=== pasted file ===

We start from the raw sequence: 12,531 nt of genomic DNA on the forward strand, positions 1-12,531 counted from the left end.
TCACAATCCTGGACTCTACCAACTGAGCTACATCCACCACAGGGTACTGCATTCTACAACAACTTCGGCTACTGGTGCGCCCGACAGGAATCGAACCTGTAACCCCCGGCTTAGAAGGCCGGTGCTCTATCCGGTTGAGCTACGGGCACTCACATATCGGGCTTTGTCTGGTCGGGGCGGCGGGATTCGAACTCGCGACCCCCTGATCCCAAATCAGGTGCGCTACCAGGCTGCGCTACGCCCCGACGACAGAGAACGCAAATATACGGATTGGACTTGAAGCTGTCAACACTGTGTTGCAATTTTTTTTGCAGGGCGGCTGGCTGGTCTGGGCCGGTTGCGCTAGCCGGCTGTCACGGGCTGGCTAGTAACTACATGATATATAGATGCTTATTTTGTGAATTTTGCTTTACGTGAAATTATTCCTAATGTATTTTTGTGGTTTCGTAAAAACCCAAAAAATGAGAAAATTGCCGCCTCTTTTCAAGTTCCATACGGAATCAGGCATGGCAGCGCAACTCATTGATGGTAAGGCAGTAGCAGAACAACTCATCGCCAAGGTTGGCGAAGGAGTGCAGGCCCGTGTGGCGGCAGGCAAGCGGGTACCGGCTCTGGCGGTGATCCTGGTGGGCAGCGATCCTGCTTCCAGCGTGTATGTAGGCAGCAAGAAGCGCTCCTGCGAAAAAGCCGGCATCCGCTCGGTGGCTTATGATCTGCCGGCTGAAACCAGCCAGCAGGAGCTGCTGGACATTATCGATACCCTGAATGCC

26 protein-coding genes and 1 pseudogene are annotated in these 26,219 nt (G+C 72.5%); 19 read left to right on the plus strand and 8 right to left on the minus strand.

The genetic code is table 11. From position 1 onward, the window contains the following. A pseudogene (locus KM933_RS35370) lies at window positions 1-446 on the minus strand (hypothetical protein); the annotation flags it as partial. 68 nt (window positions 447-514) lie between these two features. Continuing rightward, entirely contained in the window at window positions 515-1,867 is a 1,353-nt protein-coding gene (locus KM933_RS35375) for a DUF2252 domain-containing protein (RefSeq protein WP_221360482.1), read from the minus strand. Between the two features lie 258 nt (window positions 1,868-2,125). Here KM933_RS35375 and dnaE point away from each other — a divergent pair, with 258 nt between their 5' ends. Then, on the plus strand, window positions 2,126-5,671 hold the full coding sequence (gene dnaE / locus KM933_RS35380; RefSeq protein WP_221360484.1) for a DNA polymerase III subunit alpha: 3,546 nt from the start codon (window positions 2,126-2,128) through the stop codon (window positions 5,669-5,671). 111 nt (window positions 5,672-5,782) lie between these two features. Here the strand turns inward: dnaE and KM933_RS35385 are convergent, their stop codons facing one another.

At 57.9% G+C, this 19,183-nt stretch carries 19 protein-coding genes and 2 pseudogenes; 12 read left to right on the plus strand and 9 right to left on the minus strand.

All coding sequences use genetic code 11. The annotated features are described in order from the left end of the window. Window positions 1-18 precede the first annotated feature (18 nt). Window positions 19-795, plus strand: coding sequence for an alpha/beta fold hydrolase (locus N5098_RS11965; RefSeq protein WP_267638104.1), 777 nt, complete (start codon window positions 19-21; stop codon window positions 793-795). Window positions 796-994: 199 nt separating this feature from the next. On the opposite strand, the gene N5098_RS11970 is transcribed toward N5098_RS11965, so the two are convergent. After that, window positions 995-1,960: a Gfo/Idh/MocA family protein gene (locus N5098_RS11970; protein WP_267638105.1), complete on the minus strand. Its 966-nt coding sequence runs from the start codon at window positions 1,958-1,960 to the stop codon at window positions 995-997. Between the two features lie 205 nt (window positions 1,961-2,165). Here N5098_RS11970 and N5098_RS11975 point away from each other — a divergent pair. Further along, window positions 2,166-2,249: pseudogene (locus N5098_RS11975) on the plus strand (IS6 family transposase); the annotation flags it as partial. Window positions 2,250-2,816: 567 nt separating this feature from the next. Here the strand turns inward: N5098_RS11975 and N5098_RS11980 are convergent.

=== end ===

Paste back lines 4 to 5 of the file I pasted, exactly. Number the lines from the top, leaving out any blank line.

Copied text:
The genetic code is table 11. From position 1 onward, the window contains the following. A pseudogene (locus KM933_RS35370) lies at window positions 1-446 on the minus strand (hypothetical protein); the annotation flags it as partial. 68 nt (window positions 447-514) lie between these two features. Continuing rightward, entirely contained in the window at window positions 515-1,867 is a 1,353-nt protein-coding gene (locus KM933_RS35375) for a DUF2252 domain-containing protein (RefSeq protein WP_221360482.1), read from the minus strand. Between the two features lie 258 nt (window positions 1,868-2,125). Here KM933_RS35375 and dnaE point away from each other — a divergent pair, with 258 nt between their 5' ends. Then, on the plus strand, window positions 2,126-5,671 hold the full coding sequence (gene dnaE / locus KM933_RS35380; RefSeq protein WP_221360484.1) for a DNA polymerase III subunit alpha: 3,546 nt from the start codon (window positions 2,126-2,128) through the stop codon (window positions 5,669-5,671). 111 nt (window positions 5,672-5,782) lie between these two features. Here the strand turns inward: dnaE and KM933_RS35385 are convergent, their stop codons facing one another.

At 57.9% G+C, this 19,183-nt stretch carries 19 protein-coding genes and 2 pseudogenes; 12 read left to right on the plus strand and 9 right to left on the minus strand.